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Computer boffin on NHS Spine: Get out while you can

Summary Care Record summarily slammed

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A leading computer scientist has sounded a warning over an NHS data collection plan, urging patients to opt out.

The Summary Care Record (SCR) scheme will make outlines of medical records available to hundreds of thousands of NHS staff in England. The idea is to provide doctors and nurses in England with easier access to information on patients registered with other doctors without having to call or fax their main medics.

But the approach is fraught with privacy pitfalls while offering questionable clinical benefits, according to Professor Ross Anderson of Cambridge University.

Anderson notes that a similar system was abused when it was introduced in Scotland by a rogue medic who snooped into the medical records of health records of prime minister Gordon Brown and SNP leader Alex Salmond. The doctor concerned was spared prosecution for hacking because of his own medical problems.

The SCR scheme is billed as a means for medical staff to have easier access to information on whether patients are allergic to drugs such as penicillin, but even this limited ambition is liable to fail. "It won’t be available abroad (or even in Scotland) so if you are allergic to penicillin you’d better keep on wearing your dogtag," Anderson argues.

The roll-out of summary care record (“The Spine”) in London has been accompanied by efforts to educate patients about opting out of the scheme via posters and leaflets in general surgeries. By default, patients will be enrolled in the scheme.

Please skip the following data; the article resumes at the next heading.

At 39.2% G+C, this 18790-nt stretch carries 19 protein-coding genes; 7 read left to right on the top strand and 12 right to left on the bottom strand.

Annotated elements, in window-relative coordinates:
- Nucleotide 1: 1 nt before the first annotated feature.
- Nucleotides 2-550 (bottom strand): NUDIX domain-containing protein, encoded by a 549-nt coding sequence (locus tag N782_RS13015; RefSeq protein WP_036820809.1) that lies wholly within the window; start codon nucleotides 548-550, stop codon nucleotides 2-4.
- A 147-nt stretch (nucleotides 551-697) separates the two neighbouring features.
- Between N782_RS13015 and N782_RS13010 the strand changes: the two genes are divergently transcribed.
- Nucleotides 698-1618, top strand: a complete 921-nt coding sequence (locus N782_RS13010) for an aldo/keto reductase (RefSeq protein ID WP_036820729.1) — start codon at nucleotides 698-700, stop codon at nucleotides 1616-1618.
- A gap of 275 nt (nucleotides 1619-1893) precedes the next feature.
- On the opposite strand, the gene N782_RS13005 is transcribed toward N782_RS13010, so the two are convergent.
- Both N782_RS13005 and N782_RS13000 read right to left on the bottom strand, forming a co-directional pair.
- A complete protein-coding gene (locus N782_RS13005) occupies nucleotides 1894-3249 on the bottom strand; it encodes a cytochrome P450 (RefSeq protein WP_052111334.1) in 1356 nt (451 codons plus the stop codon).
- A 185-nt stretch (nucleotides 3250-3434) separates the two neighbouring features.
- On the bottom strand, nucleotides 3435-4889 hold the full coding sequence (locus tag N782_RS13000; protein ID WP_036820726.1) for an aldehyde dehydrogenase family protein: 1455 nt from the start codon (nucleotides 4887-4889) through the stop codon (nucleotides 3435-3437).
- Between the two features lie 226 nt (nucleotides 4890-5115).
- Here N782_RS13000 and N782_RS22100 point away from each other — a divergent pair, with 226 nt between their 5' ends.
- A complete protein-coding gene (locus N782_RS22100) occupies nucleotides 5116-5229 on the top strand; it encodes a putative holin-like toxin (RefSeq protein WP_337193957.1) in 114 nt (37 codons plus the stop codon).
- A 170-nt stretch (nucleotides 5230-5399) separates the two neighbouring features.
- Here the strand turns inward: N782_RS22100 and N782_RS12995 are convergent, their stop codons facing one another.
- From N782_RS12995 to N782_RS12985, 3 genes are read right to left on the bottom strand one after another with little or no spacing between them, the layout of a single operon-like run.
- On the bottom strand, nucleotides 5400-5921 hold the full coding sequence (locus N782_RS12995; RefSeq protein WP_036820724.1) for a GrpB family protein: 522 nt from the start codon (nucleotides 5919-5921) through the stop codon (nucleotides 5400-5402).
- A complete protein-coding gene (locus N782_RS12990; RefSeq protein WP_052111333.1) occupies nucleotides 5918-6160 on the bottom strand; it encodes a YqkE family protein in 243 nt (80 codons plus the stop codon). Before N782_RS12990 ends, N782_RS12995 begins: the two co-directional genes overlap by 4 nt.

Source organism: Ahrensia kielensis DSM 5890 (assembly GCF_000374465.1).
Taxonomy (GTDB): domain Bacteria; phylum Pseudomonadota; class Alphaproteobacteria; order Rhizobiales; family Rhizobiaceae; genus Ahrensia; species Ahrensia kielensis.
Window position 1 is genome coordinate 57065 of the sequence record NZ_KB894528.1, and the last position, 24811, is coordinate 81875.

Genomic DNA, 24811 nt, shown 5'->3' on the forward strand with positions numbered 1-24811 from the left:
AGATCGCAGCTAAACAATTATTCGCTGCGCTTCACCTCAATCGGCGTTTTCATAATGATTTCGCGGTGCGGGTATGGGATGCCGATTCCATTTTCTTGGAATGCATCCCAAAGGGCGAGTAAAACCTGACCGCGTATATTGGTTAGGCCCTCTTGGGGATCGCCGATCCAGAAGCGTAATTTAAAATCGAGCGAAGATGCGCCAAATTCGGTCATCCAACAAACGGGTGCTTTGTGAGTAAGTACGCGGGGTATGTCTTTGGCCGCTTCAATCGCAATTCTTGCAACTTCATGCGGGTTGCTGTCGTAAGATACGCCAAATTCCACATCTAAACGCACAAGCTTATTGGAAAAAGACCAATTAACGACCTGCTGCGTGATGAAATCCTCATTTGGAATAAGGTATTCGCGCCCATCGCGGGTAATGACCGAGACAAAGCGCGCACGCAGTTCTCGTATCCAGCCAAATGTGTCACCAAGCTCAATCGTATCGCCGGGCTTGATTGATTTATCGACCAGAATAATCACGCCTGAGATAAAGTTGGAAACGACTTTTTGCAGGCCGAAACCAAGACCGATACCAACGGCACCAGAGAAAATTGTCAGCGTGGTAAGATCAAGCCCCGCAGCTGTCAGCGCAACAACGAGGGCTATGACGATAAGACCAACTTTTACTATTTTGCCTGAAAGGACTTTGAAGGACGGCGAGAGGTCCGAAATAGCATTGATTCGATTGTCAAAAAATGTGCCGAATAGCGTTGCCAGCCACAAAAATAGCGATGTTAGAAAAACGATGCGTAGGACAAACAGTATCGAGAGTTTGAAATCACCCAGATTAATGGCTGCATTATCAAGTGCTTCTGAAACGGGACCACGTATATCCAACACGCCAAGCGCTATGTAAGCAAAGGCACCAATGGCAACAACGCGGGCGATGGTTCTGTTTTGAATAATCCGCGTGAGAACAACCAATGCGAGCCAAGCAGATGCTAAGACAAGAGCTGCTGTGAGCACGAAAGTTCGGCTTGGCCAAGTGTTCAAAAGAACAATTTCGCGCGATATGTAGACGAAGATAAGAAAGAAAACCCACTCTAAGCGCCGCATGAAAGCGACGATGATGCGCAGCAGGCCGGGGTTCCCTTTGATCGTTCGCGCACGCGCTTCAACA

Anderson welcomed this action by doctors' organisations while criticising Labour plans to talk up the supposed benefits of the scheme, which he views as one move towards the bigger threat of a database state. Both the main opposition parties, Conservatives and LibDem, oppose the scheme.

A Department of Health spokesman sent us the following:

Patients have at least twelve weeks to decide if they want to have a Summary Care Record and, together with GPs, have had several sources of information on how the records work and the opt-out process made available to them. All patients have the right to opt out and they can also change their minds at any time.

To date, over six million patients have been sent standardised public information packs about Summary Care Records through regional Public Information Programmes. GPs can also direct patients with further enquiries to the dedicated NHS Care Records Service Information Line and the NHS Care Records Service website http://www.nhscarerecords.nhs.uk/Standardised information packs for GPs are also available on the Connecting for Health website.

The patient and GP packs are being supplemented with local awareness and engagement activities such as drop-in sessions and local media coverage. Emerging benefits in Out of Hours and End of Life care in early adopter areas are increasingly winning the support of clinicians.

As regards timescales, this will largely depend on PCT readiness. Roll-out of Summary Care Records is gathering pace. As of 19th February 2010, 1,190,418 Summary Care Records had been created and over 6,000,000 patients had been written to as part of a Public Information Programme.

The opt-out rate remains consistently below 1%.

Approximately 80% of GP practices now have a compliant SCR GP system. The NHS Informatics Planning 2010/11 states that PCTs, as commissioners, should agree a timeline with their SHA for the creation of SCRs at all SCR-compliant GP practices in the financial year 2010/11. It should be stressed that Summary Care Records will not be created immediately after the 12-week period in which patients have to make a decision, but over the timeframe outlined above.

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